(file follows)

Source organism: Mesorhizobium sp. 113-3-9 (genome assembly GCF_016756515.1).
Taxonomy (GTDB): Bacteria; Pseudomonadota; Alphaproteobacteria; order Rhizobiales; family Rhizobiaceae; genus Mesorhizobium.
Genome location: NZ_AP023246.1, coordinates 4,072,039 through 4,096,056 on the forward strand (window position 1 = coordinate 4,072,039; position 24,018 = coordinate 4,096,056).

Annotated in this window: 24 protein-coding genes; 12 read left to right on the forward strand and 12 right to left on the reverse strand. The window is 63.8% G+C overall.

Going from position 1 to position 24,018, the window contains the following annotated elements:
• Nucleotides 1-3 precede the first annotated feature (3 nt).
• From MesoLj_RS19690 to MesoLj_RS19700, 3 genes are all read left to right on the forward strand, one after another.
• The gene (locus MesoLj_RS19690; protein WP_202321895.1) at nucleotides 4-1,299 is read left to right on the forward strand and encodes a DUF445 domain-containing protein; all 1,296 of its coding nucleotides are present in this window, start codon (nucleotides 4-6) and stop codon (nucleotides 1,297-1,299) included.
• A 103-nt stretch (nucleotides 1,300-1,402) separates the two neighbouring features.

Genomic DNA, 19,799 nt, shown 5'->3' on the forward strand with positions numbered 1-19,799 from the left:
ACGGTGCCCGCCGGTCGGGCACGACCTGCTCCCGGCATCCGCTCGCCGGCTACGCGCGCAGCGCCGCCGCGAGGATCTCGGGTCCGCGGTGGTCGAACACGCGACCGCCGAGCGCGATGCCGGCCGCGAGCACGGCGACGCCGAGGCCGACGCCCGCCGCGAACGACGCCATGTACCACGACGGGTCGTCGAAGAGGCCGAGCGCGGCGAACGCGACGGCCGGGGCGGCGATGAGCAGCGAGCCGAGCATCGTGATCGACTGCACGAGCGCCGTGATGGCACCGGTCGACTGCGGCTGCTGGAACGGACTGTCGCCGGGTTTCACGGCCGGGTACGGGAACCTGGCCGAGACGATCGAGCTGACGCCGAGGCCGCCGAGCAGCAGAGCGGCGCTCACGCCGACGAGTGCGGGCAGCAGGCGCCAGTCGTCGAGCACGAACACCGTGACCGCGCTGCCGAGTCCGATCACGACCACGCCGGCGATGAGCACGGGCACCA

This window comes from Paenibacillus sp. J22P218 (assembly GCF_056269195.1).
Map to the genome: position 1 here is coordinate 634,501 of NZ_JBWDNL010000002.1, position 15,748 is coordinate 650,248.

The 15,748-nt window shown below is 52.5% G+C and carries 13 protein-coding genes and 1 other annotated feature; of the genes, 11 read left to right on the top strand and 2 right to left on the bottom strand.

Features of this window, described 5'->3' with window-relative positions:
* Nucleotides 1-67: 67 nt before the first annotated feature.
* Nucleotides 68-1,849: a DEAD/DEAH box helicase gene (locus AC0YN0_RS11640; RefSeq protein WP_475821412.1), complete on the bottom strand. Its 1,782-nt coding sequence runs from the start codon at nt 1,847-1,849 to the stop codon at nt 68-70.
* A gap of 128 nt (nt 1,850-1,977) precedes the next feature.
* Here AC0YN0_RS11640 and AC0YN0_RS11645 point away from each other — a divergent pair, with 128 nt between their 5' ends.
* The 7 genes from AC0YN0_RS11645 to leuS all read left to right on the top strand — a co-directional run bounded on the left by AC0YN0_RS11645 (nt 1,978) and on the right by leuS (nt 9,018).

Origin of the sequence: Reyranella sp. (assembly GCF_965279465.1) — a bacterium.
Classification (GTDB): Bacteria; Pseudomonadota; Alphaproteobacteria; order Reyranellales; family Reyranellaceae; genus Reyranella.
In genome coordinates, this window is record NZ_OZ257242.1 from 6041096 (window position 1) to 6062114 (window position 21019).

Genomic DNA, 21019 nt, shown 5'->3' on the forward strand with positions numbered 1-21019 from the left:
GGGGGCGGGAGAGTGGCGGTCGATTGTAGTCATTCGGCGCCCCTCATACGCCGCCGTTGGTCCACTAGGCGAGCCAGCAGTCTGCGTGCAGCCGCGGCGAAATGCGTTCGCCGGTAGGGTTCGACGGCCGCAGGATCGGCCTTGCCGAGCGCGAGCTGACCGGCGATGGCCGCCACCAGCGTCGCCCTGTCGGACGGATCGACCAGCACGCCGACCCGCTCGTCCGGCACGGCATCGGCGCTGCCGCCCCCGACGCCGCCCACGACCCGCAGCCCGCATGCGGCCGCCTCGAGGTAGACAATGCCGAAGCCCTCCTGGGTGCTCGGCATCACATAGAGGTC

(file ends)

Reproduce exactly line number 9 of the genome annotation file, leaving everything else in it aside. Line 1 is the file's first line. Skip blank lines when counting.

• A 103-nt stretch (nucleotides 1,300-1,402) separates the two neighbouring features.